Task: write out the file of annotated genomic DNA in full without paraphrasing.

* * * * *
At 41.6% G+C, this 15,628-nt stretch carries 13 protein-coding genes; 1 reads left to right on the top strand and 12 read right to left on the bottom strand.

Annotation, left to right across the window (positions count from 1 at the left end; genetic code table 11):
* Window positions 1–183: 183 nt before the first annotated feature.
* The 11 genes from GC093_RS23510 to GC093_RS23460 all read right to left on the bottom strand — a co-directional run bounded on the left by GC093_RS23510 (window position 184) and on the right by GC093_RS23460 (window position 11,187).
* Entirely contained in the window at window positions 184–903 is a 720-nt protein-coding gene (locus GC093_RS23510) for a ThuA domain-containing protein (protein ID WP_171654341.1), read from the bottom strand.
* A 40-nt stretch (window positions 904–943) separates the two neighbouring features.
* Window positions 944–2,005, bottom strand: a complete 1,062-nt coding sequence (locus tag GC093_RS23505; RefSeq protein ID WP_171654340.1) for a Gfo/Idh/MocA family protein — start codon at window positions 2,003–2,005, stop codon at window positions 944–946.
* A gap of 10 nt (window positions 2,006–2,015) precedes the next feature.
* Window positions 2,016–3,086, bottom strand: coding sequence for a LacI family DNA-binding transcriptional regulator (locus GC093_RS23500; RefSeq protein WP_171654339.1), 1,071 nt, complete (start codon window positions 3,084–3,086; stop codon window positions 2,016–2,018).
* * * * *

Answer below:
At 41.6% G+C, this 15,628-nt stretch carries 13 protein-coding genes; 1 reads left to right on the top strand and 12 read right to left on the bottom strand.

Annotation, left to right across the window (positions count from 1 at the left end; genetic code table 11):
* Window positions 1–183: 183 nt before the first annotated feature.
* The 11 genes from GC093_RS23510 to GC093_RS23460 all read right to left on the bottom strand — a co-directional run bounded on the left by GC093_RS23510 (window position 184) and on the right by GC093_RS23460 (window position 11,187).
* Entirely contained in the window at window positions 184–903 is a 720-nt protein-coding gene (locus GC093_RS23510) for a ThuA domain-containing protein (protein ID WP_171654341.1), read from the bottom strand.
* A 40-nt stretch (window positions 904–943) separates the two neighbouring features.
* Window positions 944–2,005, bottom strand: a complete 1,062-nt coding sequence (locus tag GC093_RS23505; RefSeq protein ID WP_171654340.1) for a Gfo/Idh/MocA family protein — start codon at window positions 2,003–2,005, stop codon at window positions 944–946.
* A gap of 10 nt (window positions 2,006–2,015) precedes the next feature.
* Window positions 2,016–3,086, bottom strand: coding sequence for a LacI family DNA-binding transcriptional regulator (locus GC093_RS23500; RefSeq protein WP_171654339.1), 1,071 nt, complete (start codon window positions 3,084–3,086; stop codon window positions 2,016–2,018).